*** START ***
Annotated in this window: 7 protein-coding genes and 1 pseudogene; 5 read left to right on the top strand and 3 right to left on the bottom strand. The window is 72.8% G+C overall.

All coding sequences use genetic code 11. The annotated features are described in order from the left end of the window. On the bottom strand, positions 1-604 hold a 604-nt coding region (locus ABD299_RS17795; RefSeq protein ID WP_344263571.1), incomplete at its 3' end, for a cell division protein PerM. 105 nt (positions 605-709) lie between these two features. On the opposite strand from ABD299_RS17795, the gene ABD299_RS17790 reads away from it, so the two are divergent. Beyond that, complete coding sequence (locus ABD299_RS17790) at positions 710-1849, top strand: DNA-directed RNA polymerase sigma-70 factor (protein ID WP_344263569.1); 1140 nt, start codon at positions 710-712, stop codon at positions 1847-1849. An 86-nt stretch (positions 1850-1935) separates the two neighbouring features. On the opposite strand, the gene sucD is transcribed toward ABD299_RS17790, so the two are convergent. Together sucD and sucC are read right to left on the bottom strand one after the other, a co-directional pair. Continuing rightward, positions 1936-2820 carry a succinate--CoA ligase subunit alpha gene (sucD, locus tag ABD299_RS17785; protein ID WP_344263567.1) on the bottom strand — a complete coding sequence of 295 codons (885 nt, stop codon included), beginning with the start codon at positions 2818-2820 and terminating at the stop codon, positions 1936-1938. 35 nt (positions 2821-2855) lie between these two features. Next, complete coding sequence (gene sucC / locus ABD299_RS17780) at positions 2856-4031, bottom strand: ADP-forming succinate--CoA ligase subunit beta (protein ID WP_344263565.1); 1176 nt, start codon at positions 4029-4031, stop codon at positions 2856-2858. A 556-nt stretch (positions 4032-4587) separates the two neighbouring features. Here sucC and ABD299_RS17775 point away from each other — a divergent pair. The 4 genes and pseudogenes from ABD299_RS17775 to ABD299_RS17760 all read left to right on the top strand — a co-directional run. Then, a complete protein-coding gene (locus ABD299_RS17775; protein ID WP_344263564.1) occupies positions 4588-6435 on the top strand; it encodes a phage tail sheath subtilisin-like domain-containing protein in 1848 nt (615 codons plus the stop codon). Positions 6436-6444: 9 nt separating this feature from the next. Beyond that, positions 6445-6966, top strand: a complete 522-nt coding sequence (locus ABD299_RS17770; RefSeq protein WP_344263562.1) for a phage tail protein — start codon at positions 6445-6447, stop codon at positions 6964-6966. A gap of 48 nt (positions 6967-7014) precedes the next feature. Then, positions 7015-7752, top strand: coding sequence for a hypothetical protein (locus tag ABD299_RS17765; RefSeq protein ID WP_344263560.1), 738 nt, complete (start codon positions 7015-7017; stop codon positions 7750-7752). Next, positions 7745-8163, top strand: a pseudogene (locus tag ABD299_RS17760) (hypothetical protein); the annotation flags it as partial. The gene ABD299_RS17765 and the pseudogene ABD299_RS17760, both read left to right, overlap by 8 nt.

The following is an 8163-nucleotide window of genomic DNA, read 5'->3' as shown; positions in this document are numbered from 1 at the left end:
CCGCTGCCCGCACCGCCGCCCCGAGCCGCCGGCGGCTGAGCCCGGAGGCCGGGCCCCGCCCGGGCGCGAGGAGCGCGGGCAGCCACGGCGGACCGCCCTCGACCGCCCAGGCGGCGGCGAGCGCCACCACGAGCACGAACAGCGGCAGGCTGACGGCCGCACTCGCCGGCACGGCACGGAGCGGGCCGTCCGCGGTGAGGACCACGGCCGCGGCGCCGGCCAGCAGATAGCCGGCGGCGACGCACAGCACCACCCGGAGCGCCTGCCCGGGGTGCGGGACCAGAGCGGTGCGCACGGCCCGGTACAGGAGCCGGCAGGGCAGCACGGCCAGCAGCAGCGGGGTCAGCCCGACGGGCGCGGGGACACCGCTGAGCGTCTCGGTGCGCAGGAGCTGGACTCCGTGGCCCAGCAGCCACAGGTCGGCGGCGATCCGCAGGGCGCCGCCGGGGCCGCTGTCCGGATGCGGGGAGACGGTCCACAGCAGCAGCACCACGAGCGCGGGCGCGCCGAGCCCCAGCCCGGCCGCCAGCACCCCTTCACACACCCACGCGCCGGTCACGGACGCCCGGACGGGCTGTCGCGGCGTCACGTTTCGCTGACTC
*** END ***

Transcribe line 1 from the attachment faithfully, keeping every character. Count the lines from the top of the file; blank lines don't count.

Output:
Annotated in this window: 7 protein-coding genes and 1 pseudogene; 5 read left to right on the top strand and 3 right to left on the bottom strand. The window is 72.8% G+C overall.